Drop rates so banks can lend more…

In the ongoing variable rates pricing fracas there are many points being overlooked. The first is why our mortgage rates are higher than other European countries, but we should just ignore that – at least to stay popular.

We’ll say that the government/Central Bank pressure works and banks drop their rates, what next?

We might get around to the greater number of people under price pressure for housing (the renters), but that’s unlikely, instead we’ll inadvertently drive up house prices a little more by making credit more easily available.

Because the lower the variable rate the lower the stress test. Lower rates equals more credit, it’s a fact of life in lending.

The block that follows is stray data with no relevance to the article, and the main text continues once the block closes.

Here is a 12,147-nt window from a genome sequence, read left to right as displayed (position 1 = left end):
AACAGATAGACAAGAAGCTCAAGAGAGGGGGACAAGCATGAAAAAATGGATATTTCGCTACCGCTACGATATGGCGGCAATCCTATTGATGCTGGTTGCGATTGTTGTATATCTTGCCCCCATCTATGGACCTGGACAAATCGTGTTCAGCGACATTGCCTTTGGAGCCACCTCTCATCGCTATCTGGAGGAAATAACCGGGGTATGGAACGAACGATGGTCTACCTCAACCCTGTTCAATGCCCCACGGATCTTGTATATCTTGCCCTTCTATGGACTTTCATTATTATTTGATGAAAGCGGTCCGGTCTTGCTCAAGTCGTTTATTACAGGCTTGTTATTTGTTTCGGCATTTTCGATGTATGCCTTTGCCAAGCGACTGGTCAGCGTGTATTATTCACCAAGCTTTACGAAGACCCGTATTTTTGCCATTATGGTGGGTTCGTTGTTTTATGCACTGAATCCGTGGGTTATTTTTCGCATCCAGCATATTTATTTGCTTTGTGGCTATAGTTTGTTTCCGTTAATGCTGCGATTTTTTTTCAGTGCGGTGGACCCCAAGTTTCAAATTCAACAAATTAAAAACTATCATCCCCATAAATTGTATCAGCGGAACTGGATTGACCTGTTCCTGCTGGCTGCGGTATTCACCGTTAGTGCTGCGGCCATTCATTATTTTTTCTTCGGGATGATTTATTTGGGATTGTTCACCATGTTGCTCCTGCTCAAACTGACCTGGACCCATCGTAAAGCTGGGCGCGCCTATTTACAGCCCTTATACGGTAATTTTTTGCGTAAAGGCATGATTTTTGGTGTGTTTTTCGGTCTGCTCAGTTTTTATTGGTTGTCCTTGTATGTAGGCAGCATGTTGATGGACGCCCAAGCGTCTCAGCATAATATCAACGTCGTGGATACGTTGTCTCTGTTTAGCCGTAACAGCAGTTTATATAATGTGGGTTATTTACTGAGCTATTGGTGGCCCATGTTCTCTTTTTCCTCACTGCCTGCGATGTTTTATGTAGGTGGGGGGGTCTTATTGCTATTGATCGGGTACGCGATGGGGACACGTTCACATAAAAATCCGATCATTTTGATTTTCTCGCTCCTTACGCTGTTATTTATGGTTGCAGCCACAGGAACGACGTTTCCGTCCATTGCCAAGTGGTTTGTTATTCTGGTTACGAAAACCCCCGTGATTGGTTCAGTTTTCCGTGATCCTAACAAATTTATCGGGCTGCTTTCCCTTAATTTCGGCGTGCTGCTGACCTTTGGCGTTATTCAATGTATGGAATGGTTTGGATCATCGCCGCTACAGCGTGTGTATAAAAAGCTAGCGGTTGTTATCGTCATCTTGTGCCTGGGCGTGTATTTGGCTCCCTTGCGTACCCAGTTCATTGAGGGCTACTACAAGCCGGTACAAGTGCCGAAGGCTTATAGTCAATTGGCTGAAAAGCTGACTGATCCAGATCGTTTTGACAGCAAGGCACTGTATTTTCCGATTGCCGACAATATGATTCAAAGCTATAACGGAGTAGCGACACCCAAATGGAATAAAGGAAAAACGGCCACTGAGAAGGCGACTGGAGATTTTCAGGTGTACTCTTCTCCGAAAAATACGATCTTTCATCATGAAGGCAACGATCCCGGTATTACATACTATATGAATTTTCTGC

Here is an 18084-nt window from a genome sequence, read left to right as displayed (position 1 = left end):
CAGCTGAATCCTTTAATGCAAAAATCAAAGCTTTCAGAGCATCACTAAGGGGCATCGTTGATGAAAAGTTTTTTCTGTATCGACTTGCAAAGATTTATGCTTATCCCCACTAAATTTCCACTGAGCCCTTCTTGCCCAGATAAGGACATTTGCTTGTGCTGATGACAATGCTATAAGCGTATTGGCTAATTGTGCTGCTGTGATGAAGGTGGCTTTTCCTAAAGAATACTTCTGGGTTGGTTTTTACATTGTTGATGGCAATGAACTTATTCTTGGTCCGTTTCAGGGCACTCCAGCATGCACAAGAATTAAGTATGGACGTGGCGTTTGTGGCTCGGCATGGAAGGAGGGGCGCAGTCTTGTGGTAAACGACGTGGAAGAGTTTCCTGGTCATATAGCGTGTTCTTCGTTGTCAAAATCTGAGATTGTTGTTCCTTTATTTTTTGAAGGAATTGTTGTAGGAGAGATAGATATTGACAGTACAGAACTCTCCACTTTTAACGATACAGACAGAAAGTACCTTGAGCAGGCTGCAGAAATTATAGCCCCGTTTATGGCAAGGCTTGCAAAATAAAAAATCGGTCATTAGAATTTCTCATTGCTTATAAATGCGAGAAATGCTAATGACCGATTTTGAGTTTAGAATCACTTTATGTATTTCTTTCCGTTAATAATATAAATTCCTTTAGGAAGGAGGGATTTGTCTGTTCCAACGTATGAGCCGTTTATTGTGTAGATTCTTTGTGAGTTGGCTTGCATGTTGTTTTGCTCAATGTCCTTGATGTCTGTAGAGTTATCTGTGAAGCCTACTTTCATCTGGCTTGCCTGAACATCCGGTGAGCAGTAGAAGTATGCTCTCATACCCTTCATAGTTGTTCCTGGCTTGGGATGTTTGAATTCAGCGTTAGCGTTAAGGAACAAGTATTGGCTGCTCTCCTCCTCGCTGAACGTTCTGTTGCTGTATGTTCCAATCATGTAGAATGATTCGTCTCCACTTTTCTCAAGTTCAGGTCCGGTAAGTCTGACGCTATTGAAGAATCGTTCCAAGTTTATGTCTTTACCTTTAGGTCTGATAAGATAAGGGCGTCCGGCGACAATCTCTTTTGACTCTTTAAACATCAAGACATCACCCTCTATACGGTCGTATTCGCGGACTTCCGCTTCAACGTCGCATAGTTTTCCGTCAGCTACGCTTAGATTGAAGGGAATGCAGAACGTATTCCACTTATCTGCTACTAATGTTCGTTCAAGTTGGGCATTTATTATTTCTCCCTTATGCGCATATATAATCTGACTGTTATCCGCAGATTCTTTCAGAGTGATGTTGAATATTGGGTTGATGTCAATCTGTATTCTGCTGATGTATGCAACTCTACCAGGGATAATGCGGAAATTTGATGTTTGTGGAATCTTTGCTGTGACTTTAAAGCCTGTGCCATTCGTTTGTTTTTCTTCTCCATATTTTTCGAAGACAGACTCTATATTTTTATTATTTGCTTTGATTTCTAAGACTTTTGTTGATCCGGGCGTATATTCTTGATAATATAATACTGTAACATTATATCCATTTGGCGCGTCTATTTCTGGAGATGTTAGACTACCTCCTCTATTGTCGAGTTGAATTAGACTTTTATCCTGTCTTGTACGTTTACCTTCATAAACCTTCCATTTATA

You heard it here first. The lower variable rates go the more it frees up a persons lending capability. We have covered the way the Central Bank lending rules won’t work to the point of being annoying (and we weren’t alone, the ESRI and …

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Can Noonan or Honohan actually do anything on variable rates? (no)

The calls to lower rates by opposition politicians such as Michael McGrath on Primetime this week is making daily headlines. Charlie Weston doing a cracking job as always bringing personal finance to the front of the paper has ensured it lead for the last two days.

This has gone from the line that ‘it’s not our place to set prices to the news broken by Martina Fitzgerald that ‘Noonan and Honohan are going to pow-wow about it’.